Pukaskwa National Park of Canada

Origin of the name Pukaskwa

There are many spellings of the word "Pukaskwa" and many legends about the meaning of the word. Some contend that the word is descriptive terminology concerned with cleaning fish. Others suggest it could mean "eaters of fish," "something evil," or "safe harbour."

Sources at the Ojibway and Cree Cultural Centre in Timmins indicate that the correct Roman orthography for "Pukaskwa" should be "Pukasu." In the past, native people were given names because of their deeds. The word "Pukasu" describes what people do when they cook the marrow inside the bones of animals. Remnants of a carcass are thrown into an open fire and left until any remaining meat has all burned away leaving the marrow cooked. In this case, the source of the name of what came to be known as the Pukasu River is the following:

According to legend, a native name Joe had a fierce fight with his wife at the mouth of the river. It is not clear if someone witnessed the event or if Joe told the story himself. Apparently, he killed her and then burned her body in the fire. When there was nothing left but charred bones, he picked them up and threw them into the river. Joe didn't eat his wife's bones, but he was given the name "Opakasu" which means cooker of marrow. The river was given the name Pukasu because of what Joe did at the river mouth.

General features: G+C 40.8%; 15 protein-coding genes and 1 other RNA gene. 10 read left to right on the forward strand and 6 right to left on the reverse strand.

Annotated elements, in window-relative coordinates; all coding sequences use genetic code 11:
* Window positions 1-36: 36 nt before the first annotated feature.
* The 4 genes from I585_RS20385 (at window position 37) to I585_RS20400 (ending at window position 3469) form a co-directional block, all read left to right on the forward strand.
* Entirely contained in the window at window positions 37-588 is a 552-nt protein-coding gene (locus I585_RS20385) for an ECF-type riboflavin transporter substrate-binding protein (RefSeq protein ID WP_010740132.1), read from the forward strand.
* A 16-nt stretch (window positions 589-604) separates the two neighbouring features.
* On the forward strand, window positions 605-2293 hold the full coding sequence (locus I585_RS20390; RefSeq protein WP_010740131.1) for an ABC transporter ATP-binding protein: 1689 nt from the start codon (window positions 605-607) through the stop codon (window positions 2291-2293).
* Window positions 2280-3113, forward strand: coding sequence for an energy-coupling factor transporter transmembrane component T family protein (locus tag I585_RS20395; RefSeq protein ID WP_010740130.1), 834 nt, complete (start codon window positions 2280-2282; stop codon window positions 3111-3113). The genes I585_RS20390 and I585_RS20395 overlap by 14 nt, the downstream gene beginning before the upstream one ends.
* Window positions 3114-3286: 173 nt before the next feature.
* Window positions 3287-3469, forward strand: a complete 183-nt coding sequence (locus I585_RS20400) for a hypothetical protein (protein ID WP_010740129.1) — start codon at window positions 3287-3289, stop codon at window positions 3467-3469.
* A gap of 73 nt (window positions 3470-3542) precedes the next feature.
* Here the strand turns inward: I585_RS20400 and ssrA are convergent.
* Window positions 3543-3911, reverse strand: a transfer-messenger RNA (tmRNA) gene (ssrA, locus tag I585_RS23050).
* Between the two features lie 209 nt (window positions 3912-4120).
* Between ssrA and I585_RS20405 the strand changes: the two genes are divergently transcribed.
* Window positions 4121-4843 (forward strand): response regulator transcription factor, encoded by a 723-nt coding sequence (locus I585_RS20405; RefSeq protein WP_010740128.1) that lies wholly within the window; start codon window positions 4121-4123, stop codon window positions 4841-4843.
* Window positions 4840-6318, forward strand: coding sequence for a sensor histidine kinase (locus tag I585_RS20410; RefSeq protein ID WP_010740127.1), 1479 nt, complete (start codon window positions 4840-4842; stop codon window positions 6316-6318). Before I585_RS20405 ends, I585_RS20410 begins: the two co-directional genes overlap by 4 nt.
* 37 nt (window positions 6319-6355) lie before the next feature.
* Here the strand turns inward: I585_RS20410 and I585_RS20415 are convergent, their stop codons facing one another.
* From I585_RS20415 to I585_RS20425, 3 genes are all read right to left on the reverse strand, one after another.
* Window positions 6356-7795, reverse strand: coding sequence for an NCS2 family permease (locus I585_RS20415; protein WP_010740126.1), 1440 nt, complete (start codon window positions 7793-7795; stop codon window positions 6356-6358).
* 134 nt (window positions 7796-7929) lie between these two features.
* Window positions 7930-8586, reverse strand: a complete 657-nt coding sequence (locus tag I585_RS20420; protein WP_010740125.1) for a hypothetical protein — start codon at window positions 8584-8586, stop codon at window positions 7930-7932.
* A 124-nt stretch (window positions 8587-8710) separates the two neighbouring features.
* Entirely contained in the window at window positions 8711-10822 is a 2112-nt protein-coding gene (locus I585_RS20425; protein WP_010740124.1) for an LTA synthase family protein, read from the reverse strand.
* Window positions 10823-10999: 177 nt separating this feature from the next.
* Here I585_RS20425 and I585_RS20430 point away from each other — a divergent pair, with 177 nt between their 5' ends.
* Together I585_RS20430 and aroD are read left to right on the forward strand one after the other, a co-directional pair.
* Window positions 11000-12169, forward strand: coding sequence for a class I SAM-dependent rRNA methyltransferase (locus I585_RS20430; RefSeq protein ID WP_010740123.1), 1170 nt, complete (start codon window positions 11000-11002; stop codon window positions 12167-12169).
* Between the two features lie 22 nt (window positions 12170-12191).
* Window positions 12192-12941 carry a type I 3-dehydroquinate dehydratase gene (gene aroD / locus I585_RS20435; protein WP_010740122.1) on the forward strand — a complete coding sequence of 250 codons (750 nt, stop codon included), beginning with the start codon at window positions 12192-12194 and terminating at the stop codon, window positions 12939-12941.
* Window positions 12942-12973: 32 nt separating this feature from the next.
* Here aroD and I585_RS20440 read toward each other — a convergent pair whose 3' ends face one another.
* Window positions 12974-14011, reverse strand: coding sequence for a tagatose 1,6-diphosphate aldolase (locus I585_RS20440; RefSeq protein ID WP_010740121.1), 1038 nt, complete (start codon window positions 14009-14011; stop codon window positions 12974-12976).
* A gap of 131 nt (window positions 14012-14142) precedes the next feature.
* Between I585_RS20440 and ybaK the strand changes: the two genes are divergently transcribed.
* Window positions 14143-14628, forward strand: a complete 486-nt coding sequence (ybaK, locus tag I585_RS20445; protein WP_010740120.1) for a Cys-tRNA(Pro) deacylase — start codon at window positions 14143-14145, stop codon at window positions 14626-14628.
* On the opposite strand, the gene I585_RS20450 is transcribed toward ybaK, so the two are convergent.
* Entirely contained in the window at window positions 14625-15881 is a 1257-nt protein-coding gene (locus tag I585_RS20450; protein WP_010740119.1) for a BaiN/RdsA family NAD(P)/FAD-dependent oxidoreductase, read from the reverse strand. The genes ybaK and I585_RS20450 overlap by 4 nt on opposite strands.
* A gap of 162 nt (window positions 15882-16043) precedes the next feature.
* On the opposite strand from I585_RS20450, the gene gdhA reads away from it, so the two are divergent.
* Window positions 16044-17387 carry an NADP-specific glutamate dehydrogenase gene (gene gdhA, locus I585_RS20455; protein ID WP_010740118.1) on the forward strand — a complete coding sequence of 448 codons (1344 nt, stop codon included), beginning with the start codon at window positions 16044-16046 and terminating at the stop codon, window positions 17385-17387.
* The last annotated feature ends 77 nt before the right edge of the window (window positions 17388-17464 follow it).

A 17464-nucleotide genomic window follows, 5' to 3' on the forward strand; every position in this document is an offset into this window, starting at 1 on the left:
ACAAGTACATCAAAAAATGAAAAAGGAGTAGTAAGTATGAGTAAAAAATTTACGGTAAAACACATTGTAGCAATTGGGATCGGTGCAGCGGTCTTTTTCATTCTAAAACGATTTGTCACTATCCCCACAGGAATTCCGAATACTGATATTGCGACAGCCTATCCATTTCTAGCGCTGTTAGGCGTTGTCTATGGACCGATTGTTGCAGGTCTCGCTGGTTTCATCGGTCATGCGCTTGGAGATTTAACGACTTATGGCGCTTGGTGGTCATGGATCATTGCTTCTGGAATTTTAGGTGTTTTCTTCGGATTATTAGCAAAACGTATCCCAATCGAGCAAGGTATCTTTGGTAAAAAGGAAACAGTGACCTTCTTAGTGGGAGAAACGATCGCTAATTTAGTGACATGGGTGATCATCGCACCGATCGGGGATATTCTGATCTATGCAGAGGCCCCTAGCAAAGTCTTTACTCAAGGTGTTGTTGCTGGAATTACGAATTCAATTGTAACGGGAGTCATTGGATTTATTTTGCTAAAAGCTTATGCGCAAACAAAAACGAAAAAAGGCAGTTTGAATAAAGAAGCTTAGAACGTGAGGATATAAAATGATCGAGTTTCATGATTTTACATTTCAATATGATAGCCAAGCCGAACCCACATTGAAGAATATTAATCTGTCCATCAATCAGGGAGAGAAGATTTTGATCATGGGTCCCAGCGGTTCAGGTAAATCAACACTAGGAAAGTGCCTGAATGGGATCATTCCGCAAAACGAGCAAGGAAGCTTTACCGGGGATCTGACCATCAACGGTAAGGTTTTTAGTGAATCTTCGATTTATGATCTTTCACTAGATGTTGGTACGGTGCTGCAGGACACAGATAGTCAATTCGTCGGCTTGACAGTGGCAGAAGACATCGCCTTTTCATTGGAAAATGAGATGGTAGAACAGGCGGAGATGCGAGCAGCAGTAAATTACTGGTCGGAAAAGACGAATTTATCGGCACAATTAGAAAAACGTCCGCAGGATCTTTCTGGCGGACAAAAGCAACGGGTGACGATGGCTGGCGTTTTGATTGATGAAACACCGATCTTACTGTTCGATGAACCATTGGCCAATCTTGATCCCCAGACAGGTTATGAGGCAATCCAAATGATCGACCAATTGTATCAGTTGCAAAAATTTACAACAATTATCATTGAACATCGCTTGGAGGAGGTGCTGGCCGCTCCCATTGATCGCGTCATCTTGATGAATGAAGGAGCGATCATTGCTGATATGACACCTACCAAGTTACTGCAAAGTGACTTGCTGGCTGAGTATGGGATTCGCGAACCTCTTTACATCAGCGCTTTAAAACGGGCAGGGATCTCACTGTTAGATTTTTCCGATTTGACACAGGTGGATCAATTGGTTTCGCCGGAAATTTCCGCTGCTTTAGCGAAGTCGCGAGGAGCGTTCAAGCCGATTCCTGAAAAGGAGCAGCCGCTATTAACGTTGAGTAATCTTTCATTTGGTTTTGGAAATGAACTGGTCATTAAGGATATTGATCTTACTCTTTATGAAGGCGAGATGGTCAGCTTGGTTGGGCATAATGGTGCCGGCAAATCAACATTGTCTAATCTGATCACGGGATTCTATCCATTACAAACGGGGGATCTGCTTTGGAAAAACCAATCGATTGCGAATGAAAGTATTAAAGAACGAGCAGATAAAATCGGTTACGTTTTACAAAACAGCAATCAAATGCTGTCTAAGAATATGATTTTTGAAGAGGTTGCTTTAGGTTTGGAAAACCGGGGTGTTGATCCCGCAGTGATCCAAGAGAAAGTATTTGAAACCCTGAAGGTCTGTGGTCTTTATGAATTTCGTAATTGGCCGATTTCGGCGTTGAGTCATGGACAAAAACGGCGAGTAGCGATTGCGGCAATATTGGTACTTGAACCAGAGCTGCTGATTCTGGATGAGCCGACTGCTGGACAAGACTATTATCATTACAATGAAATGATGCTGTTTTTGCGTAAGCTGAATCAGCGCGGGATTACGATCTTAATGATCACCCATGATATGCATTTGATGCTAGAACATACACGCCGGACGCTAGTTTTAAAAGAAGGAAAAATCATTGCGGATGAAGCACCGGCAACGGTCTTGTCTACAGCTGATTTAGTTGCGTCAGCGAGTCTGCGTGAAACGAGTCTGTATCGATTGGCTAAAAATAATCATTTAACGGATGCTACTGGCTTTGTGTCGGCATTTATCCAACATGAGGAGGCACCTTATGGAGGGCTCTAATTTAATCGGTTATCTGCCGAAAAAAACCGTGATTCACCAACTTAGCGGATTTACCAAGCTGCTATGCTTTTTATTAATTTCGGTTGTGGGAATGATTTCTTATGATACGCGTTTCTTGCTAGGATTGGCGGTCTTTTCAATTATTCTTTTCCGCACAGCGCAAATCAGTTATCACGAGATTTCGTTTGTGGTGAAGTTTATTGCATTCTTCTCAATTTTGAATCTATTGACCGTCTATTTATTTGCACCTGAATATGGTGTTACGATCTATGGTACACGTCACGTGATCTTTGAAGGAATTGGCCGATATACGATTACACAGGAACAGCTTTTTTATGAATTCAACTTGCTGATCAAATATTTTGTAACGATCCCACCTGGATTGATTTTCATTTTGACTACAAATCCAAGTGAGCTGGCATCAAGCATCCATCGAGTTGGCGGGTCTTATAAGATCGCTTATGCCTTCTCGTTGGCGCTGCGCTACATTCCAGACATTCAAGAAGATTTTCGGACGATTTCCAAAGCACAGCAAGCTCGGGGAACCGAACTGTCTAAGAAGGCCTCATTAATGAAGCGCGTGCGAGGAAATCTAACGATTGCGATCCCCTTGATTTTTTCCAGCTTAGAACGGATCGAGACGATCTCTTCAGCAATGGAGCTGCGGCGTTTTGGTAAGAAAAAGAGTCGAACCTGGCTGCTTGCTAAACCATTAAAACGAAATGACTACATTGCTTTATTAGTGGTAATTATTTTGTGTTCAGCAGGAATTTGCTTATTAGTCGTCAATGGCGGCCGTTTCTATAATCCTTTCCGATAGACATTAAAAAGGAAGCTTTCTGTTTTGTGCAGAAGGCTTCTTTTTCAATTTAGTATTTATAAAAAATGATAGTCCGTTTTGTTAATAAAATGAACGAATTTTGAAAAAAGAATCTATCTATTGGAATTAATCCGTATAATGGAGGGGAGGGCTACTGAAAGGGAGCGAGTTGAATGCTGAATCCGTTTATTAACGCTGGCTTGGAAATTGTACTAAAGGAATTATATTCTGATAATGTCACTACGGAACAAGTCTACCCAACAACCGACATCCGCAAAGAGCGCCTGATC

We may never know the true origin of the name, but today it has become synonymous with the wild shores of Lake Superior known as Pukaskwa National Park.